The “echo chamber” effect—our tendency as human beings to seek information that we’re likely to agree with—is well known. To be well informed, we need to seek out and pay attention to sources of information that will offer new perspectives and challenge our own assumptions, rather than simply reinforcing our current beliefs. Thanks to the enormous amount of news and analysis available on the Internet, this is easier than ever before.
The easiest way to move outside your comfort zone is simply to range widely. If you’re an American, read Global Voices Online, a project that aggregates blogging and other material from outside North America. If you are a white American, stop by The Root and other sites offering news and community resources for and by African Americans. Follow links in blogs you normally read, especially when they take you to sources with which the author disagrees.
Diversity can be a little harder to find in traditional media than online media, but there are numerous excellent publications focusing on different political points of view, different ethnic and national groups, and other types of differences. Spring for a subscription or pick up a recommended book on a topic you don’t know about.
Whatever your world view, you can find educated, articulate people who see things differently based on the same general facts. Sometimes they’ll have new facts that will persuade you that they’re right; more often, no doubt, you’ll hold to the view you started with, but perhaps with a more nuanced understanding of the matter.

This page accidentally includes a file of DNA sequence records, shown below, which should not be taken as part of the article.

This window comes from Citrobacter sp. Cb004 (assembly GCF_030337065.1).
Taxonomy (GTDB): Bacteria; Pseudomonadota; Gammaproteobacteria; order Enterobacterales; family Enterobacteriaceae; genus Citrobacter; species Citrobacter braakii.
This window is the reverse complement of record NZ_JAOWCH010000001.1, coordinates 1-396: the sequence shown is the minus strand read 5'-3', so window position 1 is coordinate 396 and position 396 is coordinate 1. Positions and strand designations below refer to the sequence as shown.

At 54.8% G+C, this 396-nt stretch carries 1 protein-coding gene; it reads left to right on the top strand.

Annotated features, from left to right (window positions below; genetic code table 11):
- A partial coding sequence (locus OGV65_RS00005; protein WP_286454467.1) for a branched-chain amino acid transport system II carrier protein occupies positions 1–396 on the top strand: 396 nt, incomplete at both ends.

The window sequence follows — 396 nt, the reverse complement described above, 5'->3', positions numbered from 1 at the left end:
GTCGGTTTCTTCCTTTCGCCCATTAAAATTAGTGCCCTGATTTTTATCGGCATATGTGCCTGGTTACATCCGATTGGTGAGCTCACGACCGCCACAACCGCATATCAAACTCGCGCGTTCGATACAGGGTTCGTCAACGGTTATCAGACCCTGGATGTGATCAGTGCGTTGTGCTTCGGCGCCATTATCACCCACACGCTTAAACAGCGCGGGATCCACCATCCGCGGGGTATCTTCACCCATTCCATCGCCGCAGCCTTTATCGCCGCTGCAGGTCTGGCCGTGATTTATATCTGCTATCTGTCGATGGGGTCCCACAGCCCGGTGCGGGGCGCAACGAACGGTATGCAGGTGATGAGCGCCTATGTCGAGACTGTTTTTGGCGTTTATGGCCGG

Challenge Your Own Assumptions
Have you ever changed your mind about something? I hope so.
Evidence matters. One of the most serious critiques of today’s media ecosystem is how it enables people to seek out only what they believe, and to stick with that. Television news programming is especially insidious. As Jon Garfunkel, thoughtful commentator on new media at his Civilities.net site and longtime commenter on my blog, notes:
In October 2003, the Program of International Policy at the University of Maryland polled people about their perceptions of the Iraq war and corresponded it with the media they watched/read. The results aren’t at all surprising:
“Those who primarily watch Fox News are significantly more likely to have misperceptions, while those who primarily listen to NPR or watch PBS are significantly less likely.”
Fox took the lead in featuring commentators with a particular ideological perspective; meanwhile, MSNBC has realigned its commentators so they have a mostly liberal world view. By all means, you should constantly be looking for evidence to support your beliefs. However, it’s also important to look for evidence that what you believe may not be true.
This means seeking out the people who will make your blood boil. Rush Limbaugh frequently infuriates me—not because of what he believes, but because he takes such enormous liberties with the truth and uses language that seems designed to inflame, not enlighten. Even so, I regularly read and listen to what Limbaugh and his allies say, because sometimes they make good points, and I can learn something useful.
Going outside your comfort zone has many benefits. One of the best is knowing that you can hold your own in a conversation with people who disagree with you. However, the real value is in being intellectually honest with yourself, through relentless curiosity and self-challenge. That’s what learning is all about. You can’t understand the world, or even a small part of it, if you don’t stretch your mind.